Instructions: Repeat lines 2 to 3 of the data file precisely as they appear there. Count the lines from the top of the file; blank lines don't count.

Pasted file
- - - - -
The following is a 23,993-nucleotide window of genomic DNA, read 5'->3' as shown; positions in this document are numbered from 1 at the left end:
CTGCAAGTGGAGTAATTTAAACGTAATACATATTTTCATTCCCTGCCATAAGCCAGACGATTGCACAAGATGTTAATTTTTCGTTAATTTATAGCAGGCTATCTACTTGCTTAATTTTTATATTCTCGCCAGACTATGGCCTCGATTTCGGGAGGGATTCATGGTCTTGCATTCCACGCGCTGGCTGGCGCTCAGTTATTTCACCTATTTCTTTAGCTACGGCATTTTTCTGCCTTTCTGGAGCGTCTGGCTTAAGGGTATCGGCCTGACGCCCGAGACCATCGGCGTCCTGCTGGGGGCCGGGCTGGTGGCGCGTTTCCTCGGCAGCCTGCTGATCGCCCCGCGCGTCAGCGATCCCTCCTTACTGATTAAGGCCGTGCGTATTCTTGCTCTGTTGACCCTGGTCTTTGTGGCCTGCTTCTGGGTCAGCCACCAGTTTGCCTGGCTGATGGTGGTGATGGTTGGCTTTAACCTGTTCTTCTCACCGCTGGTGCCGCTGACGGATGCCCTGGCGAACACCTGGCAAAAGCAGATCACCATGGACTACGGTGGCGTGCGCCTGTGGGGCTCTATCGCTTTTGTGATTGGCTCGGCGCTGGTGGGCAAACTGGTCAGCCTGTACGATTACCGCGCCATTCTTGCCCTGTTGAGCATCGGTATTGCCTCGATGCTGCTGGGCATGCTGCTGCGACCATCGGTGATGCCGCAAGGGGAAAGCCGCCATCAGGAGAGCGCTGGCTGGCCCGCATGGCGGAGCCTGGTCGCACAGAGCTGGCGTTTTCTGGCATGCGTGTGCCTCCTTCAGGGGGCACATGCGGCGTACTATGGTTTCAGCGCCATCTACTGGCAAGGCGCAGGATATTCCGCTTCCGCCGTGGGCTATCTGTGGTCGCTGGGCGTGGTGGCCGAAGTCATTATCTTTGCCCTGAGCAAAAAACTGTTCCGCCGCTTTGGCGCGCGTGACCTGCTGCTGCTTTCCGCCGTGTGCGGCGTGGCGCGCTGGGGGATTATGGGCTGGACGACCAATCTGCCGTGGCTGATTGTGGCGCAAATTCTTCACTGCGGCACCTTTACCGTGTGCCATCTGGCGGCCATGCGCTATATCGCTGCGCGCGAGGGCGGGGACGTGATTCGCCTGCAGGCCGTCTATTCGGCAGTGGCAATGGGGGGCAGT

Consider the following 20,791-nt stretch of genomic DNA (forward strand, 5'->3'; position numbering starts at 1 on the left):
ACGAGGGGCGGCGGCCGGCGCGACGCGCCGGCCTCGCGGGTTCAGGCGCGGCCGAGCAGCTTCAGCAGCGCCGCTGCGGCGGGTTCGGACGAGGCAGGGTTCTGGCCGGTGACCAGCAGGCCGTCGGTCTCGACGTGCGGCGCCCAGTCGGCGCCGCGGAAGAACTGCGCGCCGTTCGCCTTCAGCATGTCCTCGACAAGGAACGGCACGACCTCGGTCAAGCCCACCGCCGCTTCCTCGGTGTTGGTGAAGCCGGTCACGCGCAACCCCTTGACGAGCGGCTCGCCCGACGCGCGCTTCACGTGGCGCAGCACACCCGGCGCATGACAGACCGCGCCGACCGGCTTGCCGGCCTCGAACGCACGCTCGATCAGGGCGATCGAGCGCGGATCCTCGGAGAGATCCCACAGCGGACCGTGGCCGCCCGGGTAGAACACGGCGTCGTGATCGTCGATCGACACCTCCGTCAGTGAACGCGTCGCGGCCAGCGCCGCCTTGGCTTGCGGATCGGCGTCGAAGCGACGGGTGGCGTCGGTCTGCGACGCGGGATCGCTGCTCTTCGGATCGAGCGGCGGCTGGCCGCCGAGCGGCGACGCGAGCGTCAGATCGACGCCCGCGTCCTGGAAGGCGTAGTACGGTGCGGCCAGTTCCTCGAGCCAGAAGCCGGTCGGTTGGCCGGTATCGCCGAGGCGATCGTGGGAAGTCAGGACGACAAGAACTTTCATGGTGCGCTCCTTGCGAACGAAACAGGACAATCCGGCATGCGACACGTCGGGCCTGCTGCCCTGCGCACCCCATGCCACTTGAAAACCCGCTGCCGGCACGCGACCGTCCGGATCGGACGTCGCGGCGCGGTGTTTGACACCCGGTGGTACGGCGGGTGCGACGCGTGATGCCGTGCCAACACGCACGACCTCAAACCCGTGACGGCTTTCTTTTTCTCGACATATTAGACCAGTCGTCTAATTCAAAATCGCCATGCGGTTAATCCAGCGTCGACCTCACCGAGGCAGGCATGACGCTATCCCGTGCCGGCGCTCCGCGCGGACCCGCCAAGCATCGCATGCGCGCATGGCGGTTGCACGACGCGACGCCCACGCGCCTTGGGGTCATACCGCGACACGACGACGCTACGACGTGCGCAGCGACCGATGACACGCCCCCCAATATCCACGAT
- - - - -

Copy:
CTGCAAGTGGAGTAATTTAAACGTAATACATATTTTCATTCCCTGCCATAAGCCAGACGATTGCACAAGATGTTAATTTTTCGTTAATTTATAGCAGGCTATCTACTTGCTTAATTTTTATATTCTCGCCAGACTATGGCCTCGATTTCGGGAGGGATTCATGGTCTTGCATTCCACGCGCTGGCTGGCGCTCAGTTATTTCACCTATTTCTTTAGCTACGGCATTTTTCTGCCTTTCTGGAGCGTCTGGCTTAAGGGTATCGGCCTGACGCCCGAGACCATCGGCGTCCTGCTGGGGGCCGGGCTGGTGGCGCGTTTCCTCGGCAGCCTGCTGATCGCCCCGCGCGTCAGCGATCCCTCCTTACTGATTAAGGCCGTGCGTATTCTTGCTCTGTTGACCCTGGTCTTTGTGGCCTGCTTCTGGGTCAGCCACCAGTTTGCCTGGCTGATGGTGGTGATGGTTGGCTTTAACCTGTTCTTCTCACCGCTGGTGCCGCTGACGGATGCCCTGGCGAACACCTGGCAAAAGCAGATCACCATGGACTACGGTGGCGTGCGCCTGTGGGGCTCTATCGCTTTTGTGATTGGCTCGGCGCTGGTGGGCAAACTGGTCAGCCTGTACGATTACCGCGCCATTCTTGCCCTGTTGAGCATCGGTATTGCCTCGATGCTGCTGGGCATGCTGCTGCGACCATCGGTGATGCCGCAAGGGGAAAGCCGCCATCAGGAGAGCGCTGGCTGGCCCGCATGGCGGAGCCTGGTCGCACAGAGCTGGCGTTTTCTGGCATGCGTGTGCCTCCTTCAGGGGGCACATGCGGCGTACTATGGTTTCAGCGCCATCTACTGGCAAGGCGCAGGATATTCCGCTTCCGCCGTGGGCTATCTGTGGTCGCTGGGCGTGGTGGCCGAAGTCATTATCTTTGCCCTGAGCAAAAAACTGTTCCGCCGCTTTGGCGCGCGTGACCTGCTGCTGCTTTCCGCCGTGTGCGGCGTGGCGCGCTGGGGGATTATGGGCTGGACGACCAATCTGCCGTGGCTGATTGTGGCGCAAATTCTTCACTGCGGCACCTTTACCGTGTGCCATCTGGCGGCCATGCGCTATATCGCTGCGCGCGAGGGCGGGGACGTGATTCGCCTGCAGGCCGTCTATTCGGCAGTGGCAATGGGGGGCAGT

Consider the following 20,791-nt stretch of genomic DNA (forward strand, 5'->3'; position numbering starts at 1 on the left):